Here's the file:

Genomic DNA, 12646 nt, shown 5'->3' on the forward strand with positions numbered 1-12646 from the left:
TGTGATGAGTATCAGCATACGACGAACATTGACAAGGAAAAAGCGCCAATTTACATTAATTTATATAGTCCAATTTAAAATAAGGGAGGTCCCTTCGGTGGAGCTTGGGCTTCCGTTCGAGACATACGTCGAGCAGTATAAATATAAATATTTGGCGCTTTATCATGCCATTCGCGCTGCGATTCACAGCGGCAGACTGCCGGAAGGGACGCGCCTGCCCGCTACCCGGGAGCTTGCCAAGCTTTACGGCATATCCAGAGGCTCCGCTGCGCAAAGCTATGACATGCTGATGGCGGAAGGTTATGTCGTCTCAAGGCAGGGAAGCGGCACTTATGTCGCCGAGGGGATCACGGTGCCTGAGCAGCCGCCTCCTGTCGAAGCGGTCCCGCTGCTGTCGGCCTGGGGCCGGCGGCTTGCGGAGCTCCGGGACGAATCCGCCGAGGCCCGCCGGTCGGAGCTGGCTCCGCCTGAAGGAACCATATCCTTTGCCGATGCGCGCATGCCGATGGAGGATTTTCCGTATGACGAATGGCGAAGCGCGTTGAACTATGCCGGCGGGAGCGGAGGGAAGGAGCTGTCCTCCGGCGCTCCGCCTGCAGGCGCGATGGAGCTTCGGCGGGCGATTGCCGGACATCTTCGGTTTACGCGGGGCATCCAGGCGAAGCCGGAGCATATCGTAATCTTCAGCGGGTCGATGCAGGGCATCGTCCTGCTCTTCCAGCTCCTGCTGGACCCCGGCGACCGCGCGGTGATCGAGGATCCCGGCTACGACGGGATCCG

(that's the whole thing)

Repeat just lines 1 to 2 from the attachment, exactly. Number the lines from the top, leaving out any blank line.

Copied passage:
Genomic DNA, 12646 nt, shown 5'->3' on the forward strand with positions numbered 1-12646 from the left:
TGTGATGAGTATCAGCATACGACGAACATTGACAAGGAAAAAGCGCCAATTTACATTAATTTATATAGTCCAATTTAAAATAAGGGAGGTCCCTTCGGTGGAGCTTGGGCTTCCGTTCGAGACATACGTCGAGCAGTATAAATATAAATATTTGGCGCTTTATCATGCCATTCGCGCTGCGATTCACAGCGGCAGACTGCCGGAAGGGACGCGCCTGCCCGCTACCCGGGAGCTTGCCAAGCTTTACGGCATATCCAGAGGCTCCGCTGCGCAAAGCTATGACATGCTGATGGCGGAAGGTTATGTCGTCTCAAGGCAGGGAAGCGGCACTTATGTCGCCGAGGGGATCACGGTGCCTGAGCAGCCGCCTCCTGTCGAAGCGGTCCCGCTGCTGTCGGCCTGGGGCCGGCGGCTTGCGGAGCTCCGGGACGAATCCGCCGAGGCCCGCCGGTCGGAGCTGGCTCCGCCTGAAGGAACCATATCCTTTGCCGATGCGCGCATGCCGATGGAGGATTTTCCGTATGACGAATGGCGAAGCGCGTTGAACTATGCCGGCGGGAGCGGAGGGAAGGAGCTGTCCTCCGGCGCTCCGCCTGCAGGCGCGATGGAGCTTCGGCGGGCGATTGCCGGACATCTTCGGTTTACGCGGGGCATCCAGGCGAAGCCGGAGCATATCGTAATCTTCAGCGGGTCGATGCAGGGCATCGTCCTGCTCTTCCAGCTCCTGCTGGACCCCGGCGACCGCGCGGTGATCGAGGATCCCGGCTACGACGGGATCCG